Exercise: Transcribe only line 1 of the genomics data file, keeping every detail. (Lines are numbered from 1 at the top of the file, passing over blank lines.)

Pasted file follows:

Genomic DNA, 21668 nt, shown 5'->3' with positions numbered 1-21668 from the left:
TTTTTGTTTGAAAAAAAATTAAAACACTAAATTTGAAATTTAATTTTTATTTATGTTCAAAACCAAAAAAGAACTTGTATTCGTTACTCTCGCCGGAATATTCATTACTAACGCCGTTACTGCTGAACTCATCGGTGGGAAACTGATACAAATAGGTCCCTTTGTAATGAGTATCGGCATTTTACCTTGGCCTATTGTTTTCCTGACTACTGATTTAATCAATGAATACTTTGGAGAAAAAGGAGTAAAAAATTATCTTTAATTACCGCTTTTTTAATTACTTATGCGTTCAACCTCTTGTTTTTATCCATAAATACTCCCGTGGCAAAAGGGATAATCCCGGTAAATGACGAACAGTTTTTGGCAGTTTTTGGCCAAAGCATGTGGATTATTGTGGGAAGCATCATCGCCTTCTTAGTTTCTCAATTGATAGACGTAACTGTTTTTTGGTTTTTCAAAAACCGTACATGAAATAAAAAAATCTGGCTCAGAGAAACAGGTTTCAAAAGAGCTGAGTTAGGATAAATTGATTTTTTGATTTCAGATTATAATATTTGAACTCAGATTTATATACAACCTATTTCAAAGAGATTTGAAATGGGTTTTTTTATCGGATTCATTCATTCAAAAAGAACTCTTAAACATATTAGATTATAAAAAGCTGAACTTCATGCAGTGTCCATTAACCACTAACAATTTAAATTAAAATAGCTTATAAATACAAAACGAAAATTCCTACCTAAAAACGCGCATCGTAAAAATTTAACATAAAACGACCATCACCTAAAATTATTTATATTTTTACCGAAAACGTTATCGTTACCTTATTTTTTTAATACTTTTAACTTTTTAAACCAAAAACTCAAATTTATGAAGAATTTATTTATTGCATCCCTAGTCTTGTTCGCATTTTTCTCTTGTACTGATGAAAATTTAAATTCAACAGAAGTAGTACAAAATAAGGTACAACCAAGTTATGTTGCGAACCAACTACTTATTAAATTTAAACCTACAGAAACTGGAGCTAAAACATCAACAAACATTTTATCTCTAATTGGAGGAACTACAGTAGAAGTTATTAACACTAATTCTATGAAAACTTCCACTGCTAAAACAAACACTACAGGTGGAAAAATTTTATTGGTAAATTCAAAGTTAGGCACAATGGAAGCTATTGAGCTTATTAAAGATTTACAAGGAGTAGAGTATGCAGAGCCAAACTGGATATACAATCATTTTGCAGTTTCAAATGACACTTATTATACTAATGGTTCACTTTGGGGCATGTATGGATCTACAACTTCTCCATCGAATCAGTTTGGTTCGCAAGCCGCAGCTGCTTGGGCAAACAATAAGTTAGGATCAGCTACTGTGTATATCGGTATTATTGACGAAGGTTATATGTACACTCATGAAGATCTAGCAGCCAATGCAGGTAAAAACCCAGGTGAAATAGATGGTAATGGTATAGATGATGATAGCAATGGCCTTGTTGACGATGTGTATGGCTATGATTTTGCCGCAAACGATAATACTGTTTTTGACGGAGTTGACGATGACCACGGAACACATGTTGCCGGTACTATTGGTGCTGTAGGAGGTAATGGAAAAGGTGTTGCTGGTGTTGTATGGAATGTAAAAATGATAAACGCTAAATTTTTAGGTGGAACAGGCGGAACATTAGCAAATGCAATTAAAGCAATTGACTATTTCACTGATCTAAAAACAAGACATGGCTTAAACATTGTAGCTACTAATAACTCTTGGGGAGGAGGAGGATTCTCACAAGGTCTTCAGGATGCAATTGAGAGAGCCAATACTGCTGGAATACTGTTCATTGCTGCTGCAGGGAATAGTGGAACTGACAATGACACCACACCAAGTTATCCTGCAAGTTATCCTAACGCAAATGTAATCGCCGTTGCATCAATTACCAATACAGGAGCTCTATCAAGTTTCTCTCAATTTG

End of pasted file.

Genomic DNA, 21668 nt, shown 5'->3' with positions numbered 1-21668 from the left: